Sunday, April 26, 2015
April 26....Pratt, Kansas to Kingman, Kansas
36.75 miles in 5:30(yea, you read that right)....elevation gain....558 ft. Descent....925 ft....average speed....6.7 mph...max speed...13.0 mph...total trip miles1062.18.....total elevation gain....24,822ft .....average miles per day over 15 consecutive days....70.812 miles a day
I thought my biggest problems today we're going to be the headwind (10-20 mph), and the cold temps. Well, the temperature started out at 43, and barely broke fifty while I was riding, but that wasn't a problem. I've been packing around all these weather clothes, and I finally got to use them, including my booties that I managed to make fit over my sandals. My panniers were very light, because I was wearing everything. Well, almost. I really hope I don't have to ride with everything I have, but aside from being a little wind chilled, I was fine temperature wise. The wind certainly sucked, but even in times of reduced gusts, or rolling down the mild downgrades I encountered, I realized my biggest problem was my legs. They totally imploded after yesterday's 93 mile ride, and there is nothing left in them to give. Fortunately, tomorrow is going to be the worst weather day that I've encountered on this trip. A perfect day to take a day off, and try to rest my legs, in preparation for the rest of the trip. According to my GPS, I am currently 1,159 miles from Claysville, Pa. That puts me at about the halfway mark after one more day of riding.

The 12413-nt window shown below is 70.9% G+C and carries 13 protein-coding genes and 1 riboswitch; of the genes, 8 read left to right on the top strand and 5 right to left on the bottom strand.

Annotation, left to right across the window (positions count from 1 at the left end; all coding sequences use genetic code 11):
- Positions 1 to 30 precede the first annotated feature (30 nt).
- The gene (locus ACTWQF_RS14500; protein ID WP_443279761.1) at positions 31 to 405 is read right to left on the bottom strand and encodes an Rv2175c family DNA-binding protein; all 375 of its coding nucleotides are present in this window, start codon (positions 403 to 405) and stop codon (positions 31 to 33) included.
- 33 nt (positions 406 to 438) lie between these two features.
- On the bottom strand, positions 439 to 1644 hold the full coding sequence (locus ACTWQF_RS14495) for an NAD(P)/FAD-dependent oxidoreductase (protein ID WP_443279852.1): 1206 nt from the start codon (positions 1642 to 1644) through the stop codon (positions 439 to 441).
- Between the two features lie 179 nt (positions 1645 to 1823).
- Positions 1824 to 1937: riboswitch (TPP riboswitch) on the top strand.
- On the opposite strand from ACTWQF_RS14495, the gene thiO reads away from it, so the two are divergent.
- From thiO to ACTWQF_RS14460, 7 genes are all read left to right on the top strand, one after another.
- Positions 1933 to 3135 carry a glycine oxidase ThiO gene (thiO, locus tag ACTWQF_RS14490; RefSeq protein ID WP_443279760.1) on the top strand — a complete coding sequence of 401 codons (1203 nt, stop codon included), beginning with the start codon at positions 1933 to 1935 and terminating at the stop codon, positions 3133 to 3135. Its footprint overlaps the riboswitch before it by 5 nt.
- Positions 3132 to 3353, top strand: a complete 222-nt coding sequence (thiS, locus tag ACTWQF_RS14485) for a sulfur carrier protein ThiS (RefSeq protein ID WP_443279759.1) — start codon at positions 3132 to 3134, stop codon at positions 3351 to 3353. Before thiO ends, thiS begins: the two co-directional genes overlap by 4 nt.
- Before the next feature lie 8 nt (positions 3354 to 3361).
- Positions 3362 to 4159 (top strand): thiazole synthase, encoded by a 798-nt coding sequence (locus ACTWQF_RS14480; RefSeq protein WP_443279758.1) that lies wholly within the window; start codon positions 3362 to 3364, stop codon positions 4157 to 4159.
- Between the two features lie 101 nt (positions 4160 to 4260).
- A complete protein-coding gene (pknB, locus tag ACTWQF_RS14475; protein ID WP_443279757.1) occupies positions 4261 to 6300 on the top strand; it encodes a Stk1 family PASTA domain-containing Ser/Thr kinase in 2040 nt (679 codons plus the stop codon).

Today's ride was one of the most miserable I've ever had, still, the five and a half hours went pretty quick. The effort was the same as any other day, but the results were not. I'm used to riding a lot more than 5 1/2 hrs a day, so that part was tolerable. I only climbed about 550 ft, which is one of the flattest days ever, but each little climb felt like a mountain. Since just west of Pratt yesterday, the landscape of Kansas has started to change, going from flat farmland to a topography that rolls more, and instead of farmland, I saw more cattle ranching, and a pretty large wildlife and waterfowl conservation area. The Ninnescah River, a smallish stream, was responsible for most of my climbing, as I crossed it five times, each with a downgrade and an upgrade. The heavy gray clouds sometimes dropped some mist on me, but the day remained dry. That may not be the case tomorrow, but it will be a rest day just the same.
The day ended with a room at the Çopa Motel on the east side of Kingman, a town more similar to Pratt than all the grain elevator dominated towns of south central Kansas. Rolling, tree lined streets more than pancake flat streets are becoming more the norm, since I'm getting closer to west Kansas and Missouri.